The Key to Living with Gratitude and Humility

Daily Reflection / Produced by The High Calling
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For what gives you the right to make such a judgment? What do you have that God hasn’t given you? And if everything you have is from God, why boast as though it were not a gift?

1 Corinthians 4:

As most of you who receive the Daily Reflections know, I write these devotions as part of my job as Senior Director and Scholar-in-Residence for Laity Lodge. Both Laity Lodge and are ministries of Foundations for Laity Renewal, which is a work of the H. E. Butt Foundation.

Laity Lodge is a retreat center in the Hill Country of Texas, two hours outside of San Antonio. Founded in 1961 by Howard E. Butt, Jr., Laity Lodge is one of the most beautiful, peaceful, and inspiring places I have ever been. Set in a deep, limestone canyon on the bank of the Frio River, Laity Lodge invites visitors to rest, reflect, and be renewed in the grace of God. I love being part of this amazing retreat center. (If you’ve never visited Laity Lodge before, you might enjoy some of the photos I have posted on my website.)

As the Senior Director, I often receive compliments on the extraordinary setting and welcoming architecture of Laity Lodge. I’m glad to hear how much people appreciate this glorious place and am thankful for their accolades. But I am not the least tempted to feel an unhealthy pride or to become selfishly boastful. Why not? Because I didn’t do one thing to make Laity Lodge so amazing. The property where Laity Lodge is situated was purchased by the H. E. Butt Foundation in 1954 so that disadvantaged children could experience God and nature (a vision of Howard E. Butt, Sr., and his wife, Mary). In the past fifty years, over a million children have enjoyed our Free Camps. Laity Lodge, an adult facility, was designed and built in 1961. I was four years old at that time and living in California. I joined the staff of Laity Lodge almost three years ago. So, though I am charged with being a faithful steward of this marvelous place, it isn’t mine. I didn’t build it. I didn’t finance it. I didn’t design it. I received it as a gift to be used well in the work of God’s kingdom.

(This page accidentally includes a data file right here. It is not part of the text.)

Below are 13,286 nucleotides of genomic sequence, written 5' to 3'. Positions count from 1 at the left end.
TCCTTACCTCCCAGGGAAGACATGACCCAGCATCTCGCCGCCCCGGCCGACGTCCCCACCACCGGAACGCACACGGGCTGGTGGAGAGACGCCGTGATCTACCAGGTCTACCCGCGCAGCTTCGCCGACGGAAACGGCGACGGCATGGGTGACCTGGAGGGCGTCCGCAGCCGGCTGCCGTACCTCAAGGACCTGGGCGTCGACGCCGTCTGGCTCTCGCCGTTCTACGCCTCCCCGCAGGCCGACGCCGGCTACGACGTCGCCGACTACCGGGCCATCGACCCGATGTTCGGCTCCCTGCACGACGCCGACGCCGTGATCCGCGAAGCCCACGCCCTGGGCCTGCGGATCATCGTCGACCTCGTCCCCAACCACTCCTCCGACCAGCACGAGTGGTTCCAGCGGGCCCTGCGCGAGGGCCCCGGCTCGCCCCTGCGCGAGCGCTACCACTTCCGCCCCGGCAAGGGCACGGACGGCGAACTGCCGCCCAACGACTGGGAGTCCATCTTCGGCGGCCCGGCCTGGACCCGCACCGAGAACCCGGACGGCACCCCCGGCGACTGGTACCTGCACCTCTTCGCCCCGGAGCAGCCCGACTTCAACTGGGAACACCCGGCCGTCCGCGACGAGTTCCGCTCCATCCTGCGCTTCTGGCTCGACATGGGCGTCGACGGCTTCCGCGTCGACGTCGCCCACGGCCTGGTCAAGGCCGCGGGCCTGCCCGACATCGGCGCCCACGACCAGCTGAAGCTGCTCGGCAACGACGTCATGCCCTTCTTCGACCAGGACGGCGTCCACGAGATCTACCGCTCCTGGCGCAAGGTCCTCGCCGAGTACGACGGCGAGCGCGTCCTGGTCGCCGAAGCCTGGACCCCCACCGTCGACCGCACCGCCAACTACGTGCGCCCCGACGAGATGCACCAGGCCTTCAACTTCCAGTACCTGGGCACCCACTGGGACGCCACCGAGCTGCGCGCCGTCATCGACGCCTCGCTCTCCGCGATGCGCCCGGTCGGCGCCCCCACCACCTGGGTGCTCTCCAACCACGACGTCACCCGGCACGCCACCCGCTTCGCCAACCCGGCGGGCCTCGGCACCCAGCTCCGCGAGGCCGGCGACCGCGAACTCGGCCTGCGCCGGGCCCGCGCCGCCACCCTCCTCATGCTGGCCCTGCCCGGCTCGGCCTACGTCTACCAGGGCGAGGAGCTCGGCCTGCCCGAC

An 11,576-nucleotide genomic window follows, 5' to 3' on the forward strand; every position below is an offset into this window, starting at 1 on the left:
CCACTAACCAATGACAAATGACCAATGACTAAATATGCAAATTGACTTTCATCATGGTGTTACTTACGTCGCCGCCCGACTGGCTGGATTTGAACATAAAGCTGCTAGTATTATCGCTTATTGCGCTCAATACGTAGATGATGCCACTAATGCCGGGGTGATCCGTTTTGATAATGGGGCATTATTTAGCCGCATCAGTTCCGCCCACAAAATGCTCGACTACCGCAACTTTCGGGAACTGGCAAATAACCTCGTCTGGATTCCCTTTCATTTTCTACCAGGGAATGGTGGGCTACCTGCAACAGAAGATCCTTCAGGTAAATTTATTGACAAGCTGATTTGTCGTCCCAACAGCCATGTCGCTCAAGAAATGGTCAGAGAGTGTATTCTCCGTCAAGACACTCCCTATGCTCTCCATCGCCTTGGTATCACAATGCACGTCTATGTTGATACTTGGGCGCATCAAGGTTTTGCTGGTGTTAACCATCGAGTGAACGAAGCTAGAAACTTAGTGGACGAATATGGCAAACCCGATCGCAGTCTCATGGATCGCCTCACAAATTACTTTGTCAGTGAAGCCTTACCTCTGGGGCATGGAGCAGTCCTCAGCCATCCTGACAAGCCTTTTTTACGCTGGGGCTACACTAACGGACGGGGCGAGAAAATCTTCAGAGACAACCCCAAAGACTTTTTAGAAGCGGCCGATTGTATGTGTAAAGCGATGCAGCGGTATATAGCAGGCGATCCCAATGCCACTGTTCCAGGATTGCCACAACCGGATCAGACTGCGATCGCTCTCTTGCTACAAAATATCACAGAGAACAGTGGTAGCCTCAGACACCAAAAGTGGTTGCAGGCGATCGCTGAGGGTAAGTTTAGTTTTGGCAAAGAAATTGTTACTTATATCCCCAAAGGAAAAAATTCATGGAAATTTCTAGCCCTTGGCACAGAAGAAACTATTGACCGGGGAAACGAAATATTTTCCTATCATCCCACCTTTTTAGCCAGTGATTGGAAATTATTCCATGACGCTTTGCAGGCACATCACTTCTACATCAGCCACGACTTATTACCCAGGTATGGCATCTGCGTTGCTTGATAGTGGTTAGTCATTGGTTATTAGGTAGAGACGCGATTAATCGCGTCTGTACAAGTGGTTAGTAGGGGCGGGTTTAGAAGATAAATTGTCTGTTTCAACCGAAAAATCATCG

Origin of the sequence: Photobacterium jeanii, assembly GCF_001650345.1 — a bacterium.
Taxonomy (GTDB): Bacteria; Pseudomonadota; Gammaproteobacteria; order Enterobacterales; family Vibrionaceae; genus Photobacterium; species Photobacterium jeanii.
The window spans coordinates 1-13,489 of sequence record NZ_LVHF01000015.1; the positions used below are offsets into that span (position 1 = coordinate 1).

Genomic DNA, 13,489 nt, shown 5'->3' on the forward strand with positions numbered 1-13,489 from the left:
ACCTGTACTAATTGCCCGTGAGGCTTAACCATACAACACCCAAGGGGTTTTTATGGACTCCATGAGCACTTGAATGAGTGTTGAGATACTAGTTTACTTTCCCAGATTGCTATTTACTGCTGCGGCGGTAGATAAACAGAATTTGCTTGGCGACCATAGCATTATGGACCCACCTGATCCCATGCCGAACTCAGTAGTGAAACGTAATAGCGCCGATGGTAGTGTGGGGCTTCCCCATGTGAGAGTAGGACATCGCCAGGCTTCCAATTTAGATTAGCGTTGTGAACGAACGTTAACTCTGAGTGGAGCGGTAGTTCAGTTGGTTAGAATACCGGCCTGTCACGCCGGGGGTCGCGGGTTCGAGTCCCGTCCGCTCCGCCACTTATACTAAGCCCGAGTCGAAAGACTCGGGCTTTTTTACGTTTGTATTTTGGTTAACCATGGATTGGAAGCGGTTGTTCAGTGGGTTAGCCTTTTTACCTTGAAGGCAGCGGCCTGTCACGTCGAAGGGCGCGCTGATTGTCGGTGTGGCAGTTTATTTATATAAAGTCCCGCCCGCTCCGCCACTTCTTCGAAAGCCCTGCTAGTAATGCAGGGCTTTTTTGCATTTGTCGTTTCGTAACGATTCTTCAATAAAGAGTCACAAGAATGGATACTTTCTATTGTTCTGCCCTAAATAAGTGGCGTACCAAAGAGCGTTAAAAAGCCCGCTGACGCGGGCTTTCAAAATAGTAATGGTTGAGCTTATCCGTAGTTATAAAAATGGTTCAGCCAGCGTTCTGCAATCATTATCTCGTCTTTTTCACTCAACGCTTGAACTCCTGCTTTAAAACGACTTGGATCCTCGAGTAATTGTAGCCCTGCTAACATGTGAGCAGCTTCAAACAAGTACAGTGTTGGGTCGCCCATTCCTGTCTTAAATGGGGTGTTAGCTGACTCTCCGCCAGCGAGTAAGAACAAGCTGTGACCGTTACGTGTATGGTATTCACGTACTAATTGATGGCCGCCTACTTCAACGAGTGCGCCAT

FirstCorinthians 4:7 reminds us that everything we have in life comes as a gift: “What do you have that God hasn’t given you? And if everything you have is from God, why boast as though it were not a gift?” Some of the Christians in Corinth were getting puffed up about their spiritual abilities, as if these were a reflection of their own worth or accomplishment. But, in fact, everything the Corinthians had experienced was a gift from God. If there was any boasting to be done, God alone deserved the glory.

The more we recognize that every good thing we have in life comes as a gift from the Lord, the more we’ll be able to live each day with humility and gratitude. We’ll be humble because we’ll know that we are only recipients and stewards of God’s gifts. We’ll be grateful because we’ll experience life as grace, rather than as something we have done ourselves.

QUESTIONS FOR REFLECTION: Which of God’s gifts to you might you have the tendency to claim as if it were your own doing? What helps you to see life as a gift? What encourages you to be grateful to God? PRAYER: O Lord, how easily I forget that every good thing I have in this life comes as a gift from your hand. I know that to be true of Laity Lodge, but I can easily begin to think that my talents and accomplishments are somehow “mine.” Forgive me, Lord, for glorifying myself. Help me to give credit where credit is due, not just in words, but in my heart.

Thank you, blessed Lord, for the gifts you have showered upon me: for family and friends, for my home and my church, for meaningful work, for opportunities to write (even these reflections!) and speak, for Laity Lodge and those who have made it possible, for life and health. Most of all, thank you, Heavenly Father, for the gift of your Son, in whom I have life abundant, both now and forever. Amen.